If you stopped me on the street and asked me if I had good enough backup coverage for all of the important computers and files in my home, my answer would be an instant and unqualified, "Yes." And to a certain extent, that's true.
Pretty much the only things not continuously backed up to my BackBlaze account are my downloads folder, as things in there are transient and never stick around for long, and my Virtual Machines folder, because the virtual harddisk files are enormous and some of them change on a daily basis (the idea of having to upload two 30gb files on a daily basis gives me heart
bleedburn)... and because given enough motivation and time they could all be rebuilt. My virtual machines are all either test environments -- like a ColdFusion 8 server -- or MSSQL (and therefore Windows) backups of production databases with which to do development and debugging.
In a pinch, I could recreate those test environments; re-download those databases.
You can probably guess where this story is going: My laptop died. Sort of. The tl;dr version of the story is that it appears that the graphics board is shot and I have to mail it into an Apple repair depot, and may not get it back for 5-ish business days. And that's where it gets interesting, and why I thought it would be worth writing about here, as a cautionary tale of sorts. It could happen to you.
Late on Wednesday evening, I was listening to Spotify and occasionally watching some YouTube videos while building a new desktop computer for my wife. As I was finishing up and cleaning off my desk for work the next morning, my laptop crashed -- but not in a manner I've seen before on OSX. Instead of the "gray screen of death" I got what looked like black and white pinstripes. I didn't think much of it, just powered down and went to bed.
In the morning I made my kids breakfast and packed their lunches as usual, took a shower, made myself breakfast and sat down at my desk. When I turned on my laptop, it didn't progress past the gray boot screen with the Apple logo. With only my phone to search the web for debugging tips, I managed to try booting into safe mode (blue pinstripes!) and reset the nvram/pram, but was still unable to get the machine to boot.
I made an appointment at a semi-local Genius Bar (the closest one with early availability) and headed off for an hour drive with my laptop tucked under my arm. After some praise from the Genius for the physical condition of my now-long-out-of-warranty laptop (I saw in his notes there was a spot for this detail, and he wrote, "excellent.") and a few diagnostics, we determined that the most likely cause was a bad graphics board. Known good RAM and HDD replacements and it still wouldn't boot, and his other diagnostics gave a clean bill of health to every bit of hardware they checked.
The bad news was that they didn't have the part I would need in stock, and if they were to order it, it probably wouldn't arrive for 5-ish business days... so either way I'm without my laptop for a week.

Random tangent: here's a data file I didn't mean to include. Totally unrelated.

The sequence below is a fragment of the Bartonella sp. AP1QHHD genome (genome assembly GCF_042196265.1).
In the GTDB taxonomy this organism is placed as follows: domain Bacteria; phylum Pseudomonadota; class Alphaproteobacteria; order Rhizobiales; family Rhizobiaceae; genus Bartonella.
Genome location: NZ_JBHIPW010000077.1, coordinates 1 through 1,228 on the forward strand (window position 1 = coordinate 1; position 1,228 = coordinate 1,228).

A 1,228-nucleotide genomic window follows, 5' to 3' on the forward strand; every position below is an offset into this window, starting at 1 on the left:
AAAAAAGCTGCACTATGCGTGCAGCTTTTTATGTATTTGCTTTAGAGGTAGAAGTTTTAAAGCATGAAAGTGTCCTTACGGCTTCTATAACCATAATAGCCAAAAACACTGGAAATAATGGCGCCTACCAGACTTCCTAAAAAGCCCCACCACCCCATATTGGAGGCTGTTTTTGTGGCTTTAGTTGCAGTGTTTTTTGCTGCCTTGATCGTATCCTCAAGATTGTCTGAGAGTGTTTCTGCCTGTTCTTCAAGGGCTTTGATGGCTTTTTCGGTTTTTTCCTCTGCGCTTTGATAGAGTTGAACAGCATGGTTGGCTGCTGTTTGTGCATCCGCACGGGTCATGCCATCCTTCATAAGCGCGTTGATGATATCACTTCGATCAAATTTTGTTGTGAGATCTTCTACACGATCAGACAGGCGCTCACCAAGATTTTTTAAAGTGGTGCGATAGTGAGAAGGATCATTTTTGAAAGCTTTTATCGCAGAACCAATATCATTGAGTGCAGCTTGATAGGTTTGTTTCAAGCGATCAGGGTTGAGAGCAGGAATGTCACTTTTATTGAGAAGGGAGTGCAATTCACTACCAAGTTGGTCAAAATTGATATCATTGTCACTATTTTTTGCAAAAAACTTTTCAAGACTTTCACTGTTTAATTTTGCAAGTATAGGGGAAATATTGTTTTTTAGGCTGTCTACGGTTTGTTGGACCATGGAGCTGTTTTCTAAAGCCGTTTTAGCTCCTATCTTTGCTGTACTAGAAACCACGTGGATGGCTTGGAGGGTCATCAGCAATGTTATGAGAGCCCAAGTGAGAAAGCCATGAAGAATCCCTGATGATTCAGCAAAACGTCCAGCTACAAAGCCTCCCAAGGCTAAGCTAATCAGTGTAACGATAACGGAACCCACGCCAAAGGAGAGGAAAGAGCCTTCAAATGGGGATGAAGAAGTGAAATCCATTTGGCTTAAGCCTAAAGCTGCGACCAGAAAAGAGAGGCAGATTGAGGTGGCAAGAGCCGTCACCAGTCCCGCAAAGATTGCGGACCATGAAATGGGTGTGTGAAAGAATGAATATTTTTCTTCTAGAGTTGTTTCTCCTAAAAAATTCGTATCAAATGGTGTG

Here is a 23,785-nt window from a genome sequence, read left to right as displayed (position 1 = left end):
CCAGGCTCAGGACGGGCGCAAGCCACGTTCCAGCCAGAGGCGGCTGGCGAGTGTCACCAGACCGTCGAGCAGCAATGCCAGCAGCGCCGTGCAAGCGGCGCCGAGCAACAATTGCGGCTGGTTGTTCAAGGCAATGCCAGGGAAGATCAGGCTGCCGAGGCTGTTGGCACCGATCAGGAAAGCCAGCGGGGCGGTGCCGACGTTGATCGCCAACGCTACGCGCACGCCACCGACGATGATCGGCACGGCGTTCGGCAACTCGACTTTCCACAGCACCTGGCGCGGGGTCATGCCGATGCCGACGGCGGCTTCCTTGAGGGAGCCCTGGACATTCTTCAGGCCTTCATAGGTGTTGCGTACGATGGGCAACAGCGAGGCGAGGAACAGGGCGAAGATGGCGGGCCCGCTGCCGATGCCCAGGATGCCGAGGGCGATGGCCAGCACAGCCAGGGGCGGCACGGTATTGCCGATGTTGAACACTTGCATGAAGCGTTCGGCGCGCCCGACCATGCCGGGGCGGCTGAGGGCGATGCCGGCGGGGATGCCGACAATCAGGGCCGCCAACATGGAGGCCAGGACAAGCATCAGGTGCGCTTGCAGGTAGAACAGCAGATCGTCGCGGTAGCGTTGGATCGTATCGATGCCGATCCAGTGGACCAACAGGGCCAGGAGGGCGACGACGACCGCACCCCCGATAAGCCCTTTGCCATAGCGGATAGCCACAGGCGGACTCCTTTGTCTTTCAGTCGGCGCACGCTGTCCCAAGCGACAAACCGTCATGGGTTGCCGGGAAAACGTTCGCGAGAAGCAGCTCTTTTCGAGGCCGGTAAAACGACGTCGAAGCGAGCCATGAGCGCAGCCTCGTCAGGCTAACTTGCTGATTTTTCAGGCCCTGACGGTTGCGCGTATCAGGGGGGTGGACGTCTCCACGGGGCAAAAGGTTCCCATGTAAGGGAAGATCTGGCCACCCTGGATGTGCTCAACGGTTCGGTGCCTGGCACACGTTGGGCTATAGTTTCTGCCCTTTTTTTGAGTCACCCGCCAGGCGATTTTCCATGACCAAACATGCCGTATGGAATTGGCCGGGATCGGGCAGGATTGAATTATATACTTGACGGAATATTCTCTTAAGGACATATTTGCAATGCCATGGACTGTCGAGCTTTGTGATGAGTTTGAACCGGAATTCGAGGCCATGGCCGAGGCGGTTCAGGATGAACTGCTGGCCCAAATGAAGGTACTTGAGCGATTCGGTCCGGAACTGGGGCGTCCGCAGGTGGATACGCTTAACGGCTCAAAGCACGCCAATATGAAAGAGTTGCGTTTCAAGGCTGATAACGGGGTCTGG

The worse news was that Apple requires that the SSD be installed when shipping it in for repair, and says that it might choose to reformat the drive. Obviously less than ideal.
And of course, I've got some important deadlines looming and can't afford to waste additional days rebuilding VM's.
I left, laptop and now-removed and anti-static-bagged SSD in hand, with a plan to drive to a local TigerDirect store, buy a sled or enclosure for the SSD, drive an hour home, back up the SSD, drive an hour back to the Apple store to drop it off for repair, and then drive an hour home again. 3 (more) hours on the road and a lot of gas money wasted seemed pretty bleak. Fortunately as I was giving Steve a sitrep he prodded me and we agreed that a store full of computers and "Geniuses" should be able to make a backup of the drive without me spending 3 hours on the road. After confirming that they could (coaxing them into it, really -- and they still charged me $99 for the pleasure), they agreed that if I supplied a backup drive they would image the installed SSD onto the backup drive that I could take home with me.
That was all well and good, but my god it took forever. I left my house at 9:45 for a 10:45 appointment at the Geinus Bar. I left the Apple Store bound for TigerDirect on a mission to get the backup drive and get back to the Apple store for my new 1:00 appointment to have the drive imaged. By 1:30 I was picking up a horrible lunch in the food court.
To their credit, Taco Bell replied quickly offering to rectify the situation somehow, but I forgot to call them when I was killing time in the parking lot. I will be calling them soon and hope to have good things to say about the situation in a day or two.
After lunch, instead of wandering around the mall aimlessly I decided to sit in my truck and listen to podcasts -- at least that would be semi-productive. At 4:00 lunch was coming back to haunt me so I headed into the mall. While I was there I decided to check on the status of my drive, and it was just wrapping up. By 4:30 I had signed the paperwork and was on my way home with my backup. At 5:30 I walked in the door and did what I could to help get dinner finished and on the table for the kids.
So that was my workday yesterday. I hope yours was a bit more productive.
The moral of the story is that I should have been doing local backups of my VMs. Even just having them live permanently on the external drive is equally dangerous, because that drive could die, too. If I had been using Time Machine for just these files, or even just regular manual backups to my external hard drive, I would have been fine, and home before 1:00, almost $200 richer.
And you can bet that as soon as I get my laptop back, I will be doing exactly that.
Published 2014-04-25 @ 08:15 in Meta